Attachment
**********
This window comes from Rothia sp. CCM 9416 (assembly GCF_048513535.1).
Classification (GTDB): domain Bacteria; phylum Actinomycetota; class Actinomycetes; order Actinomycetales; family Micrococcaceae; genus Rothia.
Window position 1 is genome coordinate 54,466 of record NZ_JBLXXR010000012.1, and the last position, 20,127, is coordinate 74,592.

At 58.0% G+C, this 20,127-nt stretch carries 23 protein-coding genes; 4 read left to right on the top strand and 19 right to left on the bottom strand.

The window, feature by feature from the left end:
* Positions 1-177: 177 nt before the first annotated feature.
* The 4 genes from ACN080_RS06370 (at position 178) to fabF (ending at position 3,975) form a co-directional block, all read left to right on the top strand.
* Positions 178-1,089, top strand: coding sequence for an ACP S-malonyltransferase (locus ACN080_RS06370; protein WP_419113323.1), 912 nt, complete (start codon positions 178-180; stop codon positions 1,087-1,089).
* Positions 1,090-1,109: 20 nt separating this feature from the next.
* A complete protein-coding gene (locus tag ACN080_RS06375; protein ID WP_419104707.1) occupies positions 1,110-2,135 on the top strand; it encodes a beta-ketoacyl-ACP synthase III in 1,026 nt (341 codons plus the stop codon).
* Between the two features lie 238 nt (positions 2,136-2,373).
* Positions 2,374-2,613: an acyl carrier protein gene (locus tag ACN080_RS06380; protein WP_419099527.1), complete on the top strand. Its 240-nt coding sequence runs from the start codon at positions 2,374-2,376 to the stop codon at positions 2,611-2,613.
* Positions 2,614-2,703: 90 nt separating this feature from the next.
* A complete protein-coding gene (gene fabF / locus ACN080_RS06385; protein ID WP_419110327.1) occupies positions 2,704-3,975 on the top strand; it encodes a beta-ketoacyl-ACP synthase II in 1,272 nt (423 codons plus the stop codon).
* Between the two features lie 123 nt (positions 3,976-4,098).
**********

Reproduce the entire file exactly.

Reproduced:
This window comes from Rothia sp. CCM 9416 (assembly GCF_048513535.1).
Classification (GTDB): domain Bacteria; phylum Actinomycetota; class Actinomycetes; order Actinomycetales; family Micrococcaceae; genus Rothia.
Window position 1 is genome coordinate 54,466 of record NZ_JBLXXR010000012.1, and the last position, 20,127, is coordinate 74,592.

At 58.0% G+C, this 20,127-nt stretch carries 23 protein-coding genes; 4 read left to right on the top strand and 19 right to left on the bottom strand.

The window, feature by feature from the left end:
* Positions 1-177: 177 nt before the first annotated feature.
* The 4 genes from ACN080_RS06370 (at position 178) to fabF (ending at position 3,975) form a co-directional block, all read left to right on the top strand.
* Positions 178-1,089, top strand: coding sequence for an ACP S-malonyltransferase (locus ACN080_RS06370; protein WP_419113323.1), 912 nt, complete (start codon positions 178-180; stop codon positions 1,087-1,089).
* Positions 1,090-1,109: 20 nt separating this feature from the next.
* A complete protein-coding gene (locus tag ACN080_RS06375; protein ID WP_419104707.1) occupies positions 1,110-2,135 on the top strand; it encodes a beta-ketoacyl-ACP synthase III in 1,026 nt (341 codons plus the stop codon).
* Between the two features lie 238 nt (positions 2,136-2,373).
* Positions 2,374-2,613: an acyl carrier protein gene (locus tag ACN080_RS06380; protein WP_419099527.1), complete on the top strand. Its 240-nt coding sequence runs from the start codon at positions 2,374-2,376 to the stop codon at positions 2,611-2,613.
* Positions 2,614-2,703: 90 nt separating this feature from the next.
* A complete protein-coding gene (gene fabF / locus ACN080_RS06385; protein ID WP_419110327.1) occupies positions 2,704-3,975 on the top strand; it encodes a beta-ketoacyl-ACP synthase II in 1,272 nt (423 codons plus the stop codon).
* Between the two features lie 123 nt (positions 3,976-4,098).